Mozambique and Angola eager for business partnerships
A consortium formed by the Portuguese construction group Mota-Engil and the China National Complete Engineering Corporation has signed a contract with Thai Mocambique Logistica to build a 500 kilometre railway from the Moatize coal basin in the western province of Tete to a new mineral port to be built at Macuse, in Zambezia province.
Thai Mocambique Logistica is the company that won the concession for the Macuse port and railway in 2013. It was formed by the Thai company Italthai Industrial Company Limited, with 60%, of the shares, the publicly owned port and rail company CFM with 20% and the private Mozambican business group Corredor de Desenvolvimento da Zambézia (Codiza), also with 20 per cent.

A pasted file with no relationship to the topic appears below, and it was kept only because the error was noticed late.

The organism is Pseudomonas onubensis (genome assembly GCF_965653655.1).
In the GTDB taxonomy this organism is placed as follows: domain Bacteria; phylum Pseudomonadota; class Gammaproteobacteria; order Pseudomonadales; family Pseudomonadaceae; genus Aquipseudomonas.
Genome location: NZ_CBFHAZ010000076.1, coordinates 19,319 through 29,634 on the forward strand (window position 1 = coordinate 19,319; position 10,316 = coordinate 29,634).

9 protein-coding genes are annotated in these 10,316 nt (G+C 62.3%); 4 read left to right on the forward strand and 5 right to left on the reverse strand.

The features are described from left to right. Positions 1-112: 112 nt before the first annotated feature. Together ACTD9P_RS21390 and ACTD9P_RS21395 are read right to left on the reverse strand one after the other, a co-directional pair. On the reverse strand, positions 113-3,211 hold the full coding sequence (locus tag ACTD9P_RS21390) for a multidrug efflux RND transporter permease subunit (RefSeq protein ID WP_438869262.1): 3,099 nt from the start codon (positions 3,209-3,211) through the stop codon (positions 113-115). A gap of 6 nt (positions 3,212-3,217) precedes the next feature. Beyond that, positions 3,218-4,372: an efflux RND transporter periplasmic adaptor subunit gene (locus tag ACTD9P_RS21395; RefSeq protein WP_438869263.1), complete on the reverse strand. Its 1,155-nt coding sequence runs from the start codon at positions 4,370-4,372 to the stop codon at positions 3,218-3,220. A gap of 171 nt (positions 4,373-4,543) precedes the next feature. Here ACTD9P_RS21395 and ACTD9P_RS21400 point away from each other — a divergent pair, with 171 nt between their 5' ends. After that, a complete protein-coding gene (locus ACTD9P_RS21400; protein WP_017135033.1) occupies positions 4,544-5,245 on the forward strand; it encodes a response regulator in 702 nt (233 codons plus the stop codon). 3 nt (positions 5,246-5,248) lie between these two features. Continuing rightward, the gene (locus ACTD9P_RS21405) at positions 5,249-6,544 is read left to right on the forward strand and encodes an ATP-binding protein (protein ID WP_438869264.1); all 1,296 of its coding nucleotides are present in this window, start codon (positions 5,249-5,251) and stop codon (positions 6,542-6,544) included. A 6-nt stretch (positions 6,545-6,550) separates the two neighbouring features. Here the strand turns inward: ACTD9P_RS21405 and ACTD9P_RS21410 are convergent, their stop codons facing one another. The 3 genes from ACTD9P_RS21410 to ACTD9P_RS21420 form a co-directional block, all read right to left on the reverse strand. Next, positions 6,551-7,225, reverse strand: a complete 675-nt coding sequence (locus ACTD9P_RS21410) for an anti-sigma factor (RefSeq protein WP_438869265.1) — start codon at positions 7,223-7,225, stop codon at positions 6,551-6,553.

According to a release from the Mota Engil-CNCEC consortium the contract gives a deadline of 44 months to build the railway at a cost of 2.389 billion US dollars.
The release, cited in Thursday’s issue of the independent daily “O Pais”, adds that, since construction of the railway is likely to involve a large amount of goods and services from China, Chinese credit institutions such as the Chinese Export-Import Bank, could make a “positive” contribution to the financial engineering required.
The contract was expected since the Chief Executive Office of Thai Mocambique Logistica, Jose Pires da Fonseca, had announced in March that the winning bid had come from the Portuguese-Chinese consortium.
The main cargo that will use the Moatize-Macuse railway is expected to be coal. The Macuse port and railway will compete against two existing routes for coal exports – the Sena line from Moatize to Beira, and the line across southern Malawi to the northern port of Nacala-a-Velha.
At only 500 kilometres, the Macuse line will be shorter than either the Sena or the Nacala lines. Macuse port will be able to receive ships of up to 80,000 tonnes – much larger than the ships that can dock at Beira, although Nacala-a-Velha has the advantage that it is so deep that it can take ships of any size.Source: AIM